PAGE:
Perhaps the most famous and celebrated of all French plays, Tartuffe swoops into the Theatre Royal Haymarket this summer. A production that hauls the play from the 17th century and deposits it into the modern day, mixing together French and English dialogue, this is a reinvention of Molière’s classic.
In the verdant hills of Los Angeles, a wealthy tycoon named Orgon opens the doors of his palatial house to the radical evangelist Tartuffe. However as Tartuffe enchants Orgon with his preaching and the two men grow closer, it soon becomes clear that Tartuffe’s intentions are not as pure as his unending religious diatribes would suggest, and he intends to take full advantage of his clueless benefactor. As the house’s great rooms ring with his vociferous religious sermons, the other family members – along with their loyal staff – scuttle away to avoid him at all costs. Imploring Orgon to oust the preacher, they struggle to break through his infatuation and the future of the family is thrown into jeopardy.
There is a lot to like in this adaptation of Tartuffe. The individual performances are strong and the threat from Tartuffe himself is palpable, spreading like an infestation throughout the house. Immediately striking is Claude Perron’s Dorine, representing the story’s pragmatic voice of reason, whose animated delivery is refreshing and her appreciation for comic timing is particularly enjoyable. Elmire, performed beautifully by Audrey Fleurot, exudes a matter-of-fact confidence and her smooth, considered delivery is a welcome reprieve from the otherwise break-neck speed of the dialogue.
The decision to transport this French classic to the glamour of Los Angeles is a little confusing. The glitzy makeovers make each of the characters rather jarring and unlikeable and the servants become somewhat indistinguishable from the wealthy family. As Tartuffe’s false piety and scheming ways are exposed, the story careens towards its conclusion. Settling on a Trump-bashing finale, it becomes increasingly difficult to refrain from rolling one’s eyes. That’s not to say that the themes of façade, deception and self-aggrandisement don’t mirror the current incumbent of the White House but the word ‘bandwagon’ springs to mind.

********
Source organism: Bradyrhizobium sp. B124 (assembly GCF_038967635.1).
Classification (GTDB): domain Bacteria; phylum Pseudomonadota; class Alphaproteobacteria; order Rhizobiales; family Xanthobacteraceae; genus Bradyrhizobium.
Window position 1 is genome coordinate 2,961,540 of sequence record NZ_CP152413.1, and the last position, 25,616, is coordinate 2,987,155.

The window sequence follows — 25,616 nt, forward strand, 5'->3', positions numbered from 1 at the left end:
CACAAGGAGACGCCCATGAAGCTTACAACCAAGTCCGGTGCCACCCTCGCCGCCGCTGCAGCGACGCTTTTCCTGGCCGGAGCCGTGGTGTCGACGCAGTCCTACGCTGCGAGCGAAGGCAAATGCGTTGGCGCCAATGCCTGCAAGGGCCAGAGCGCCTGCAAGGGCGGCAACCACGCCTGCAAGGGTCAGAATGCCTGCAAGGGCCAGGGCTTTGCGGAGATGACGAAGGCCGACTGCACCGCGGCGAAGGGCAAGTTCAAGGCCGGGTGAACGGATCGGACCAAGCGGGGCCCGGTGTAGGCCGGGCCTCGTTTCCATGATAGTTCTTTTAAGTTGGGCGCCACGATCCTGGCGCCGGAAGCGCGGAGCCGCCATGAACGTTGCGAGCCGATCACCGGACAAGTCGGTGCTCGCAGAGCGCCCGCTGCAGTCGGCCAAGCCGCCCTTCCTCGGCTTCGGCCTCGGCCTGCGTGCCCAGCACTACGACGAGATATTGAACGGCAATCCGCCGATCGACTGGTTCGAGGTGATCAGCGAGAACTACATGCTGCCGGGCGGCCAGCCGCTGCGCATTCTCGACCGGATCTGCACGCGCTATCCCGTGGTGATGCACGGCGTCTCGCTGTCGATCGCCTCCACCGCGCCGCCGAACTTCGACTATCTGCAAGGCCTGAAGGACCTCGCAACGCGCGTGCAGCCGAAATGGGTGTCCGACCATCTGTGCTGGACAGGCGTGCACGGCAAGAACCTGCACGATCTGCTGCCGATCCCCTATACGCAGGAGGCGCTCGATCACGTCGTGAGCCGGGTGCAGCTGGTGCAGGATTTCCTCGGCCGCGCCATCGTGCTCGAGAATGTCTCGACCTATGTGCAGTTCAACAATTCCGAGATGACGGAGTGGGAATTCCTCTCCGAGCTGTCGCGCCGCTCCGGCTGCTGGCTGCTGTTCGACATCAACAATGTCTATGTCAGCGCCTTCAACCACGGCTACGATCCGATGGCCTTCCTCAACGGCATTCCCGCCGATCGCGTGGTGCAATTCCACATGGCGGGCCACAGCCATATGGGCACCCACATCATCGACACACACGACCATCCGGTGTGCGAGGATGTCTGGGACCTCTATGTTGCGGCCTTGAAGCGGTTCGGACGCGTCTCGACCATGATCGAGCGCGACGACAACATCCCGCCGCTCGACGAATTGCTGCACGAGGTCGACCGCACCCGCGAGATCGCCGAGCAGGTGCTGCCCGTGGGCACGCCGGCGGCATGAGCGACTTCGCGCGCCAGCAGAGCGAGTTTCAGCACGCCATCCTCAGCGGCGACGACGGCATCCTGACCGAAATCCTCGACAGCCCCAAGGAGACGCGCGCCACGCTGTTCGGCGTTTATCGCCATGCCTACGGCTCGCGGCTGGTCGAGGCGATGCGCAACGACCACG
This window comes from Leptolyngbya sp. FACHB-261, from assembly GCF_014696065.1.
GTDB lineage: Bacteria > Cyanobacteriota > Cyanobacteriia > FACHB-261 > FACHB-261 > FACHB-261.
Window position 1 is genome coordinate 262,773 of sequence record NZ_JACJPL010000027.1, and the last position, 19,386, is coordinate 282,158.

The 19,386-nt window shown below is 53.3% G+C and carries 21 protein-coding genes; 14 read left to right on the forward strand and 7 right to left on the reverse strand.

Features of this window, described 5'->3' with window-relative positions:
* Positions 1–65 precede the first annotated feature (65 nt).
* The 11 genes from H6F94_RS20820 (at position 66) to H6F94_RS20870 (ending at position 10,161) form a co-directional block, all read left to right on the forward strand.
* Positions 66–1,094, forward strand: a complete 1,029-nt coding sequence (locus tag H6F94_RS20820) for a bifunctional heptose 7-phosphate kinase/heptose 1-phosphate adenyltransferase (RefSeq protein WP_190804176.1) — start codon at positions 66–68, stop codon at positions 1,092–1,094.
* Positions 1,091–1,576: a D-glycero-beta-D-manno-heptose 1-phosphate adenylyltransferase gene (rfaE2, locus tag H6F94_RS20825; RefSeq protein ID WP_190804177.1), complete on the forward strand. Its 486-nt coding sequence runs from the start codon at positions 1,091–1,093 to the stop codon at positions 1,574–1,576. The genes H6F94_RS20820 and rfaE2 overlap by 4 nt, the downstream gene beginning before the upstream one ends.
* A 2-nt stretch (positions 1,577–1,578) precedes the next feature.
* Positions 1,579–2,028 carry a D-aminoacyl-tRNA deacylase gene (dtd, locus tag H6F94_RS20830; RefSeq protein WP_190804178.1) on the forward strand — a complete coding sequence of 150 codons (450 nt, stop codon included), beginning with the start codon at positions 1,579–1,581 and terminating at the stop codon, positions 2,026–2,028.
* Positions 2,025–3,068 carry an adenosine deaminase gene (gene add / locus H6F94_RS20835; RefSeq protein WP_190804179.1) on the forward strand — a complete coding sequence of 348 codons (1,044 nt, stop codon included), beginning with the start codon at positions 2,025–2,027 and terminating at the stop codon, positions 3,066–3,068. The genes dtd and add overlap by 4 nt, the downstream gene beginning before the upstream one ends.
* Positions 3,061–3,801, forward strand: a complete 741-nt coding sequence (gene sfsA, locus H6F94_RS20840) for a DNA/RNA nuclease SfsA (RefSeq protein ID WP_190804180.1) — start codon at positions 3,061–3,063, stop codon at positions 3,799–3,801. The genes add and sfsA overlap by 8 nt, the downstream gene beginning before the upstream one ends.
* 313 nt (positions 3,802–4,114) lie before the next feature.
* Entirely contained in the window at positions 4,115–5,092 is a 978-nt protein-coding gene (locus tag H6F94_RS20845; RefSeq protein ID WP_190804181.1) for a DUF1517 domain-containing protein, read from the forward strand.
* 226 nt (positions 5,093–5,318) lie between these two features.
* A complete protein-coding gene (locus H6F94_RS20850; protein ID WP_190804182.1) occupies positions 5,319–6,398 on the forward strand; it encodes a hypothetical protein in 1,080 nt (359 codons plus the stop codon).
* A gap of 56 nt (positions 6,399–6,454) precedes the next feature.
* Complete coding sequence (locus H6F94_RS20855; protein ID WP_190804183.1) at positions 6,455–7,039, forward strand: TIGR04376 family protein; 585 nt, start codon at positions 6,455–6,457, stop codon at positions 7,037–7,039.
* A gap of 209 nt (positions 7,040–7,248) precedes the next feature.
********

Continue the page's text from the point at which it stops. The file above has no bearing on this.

This bilingual performance is a bold attempt to uphold the tone and nuance of Molière’s original while making the production accessible to a predominantly English-speaking audience. The decision to provide subtitles is of course helpful. However, the whole audience (unless fluent in both French and English) is reading the text for half of the show, instead of watching the actors. This is particularly annoying during scenes spoken for the most part in one language, where suddenly a few lines in the other language are thrown in. The audience is continually on tenterhooks, ready to snap their attention back to the screens at a moment’s notice.
While this adaptation of Tartuffe has a lot to offer, it falls a little flat. The comedy, originally driven by physical intimacy and timing, is sadly sacrificed to make the play more accessible and the tone of the production wavers as the dialogue swings between languages. Some great moments throughout but, for one of the most revered of all French comedies, the laughs are few and far between.
Reviewed by Alex Foott
Photo: Helen Maybanks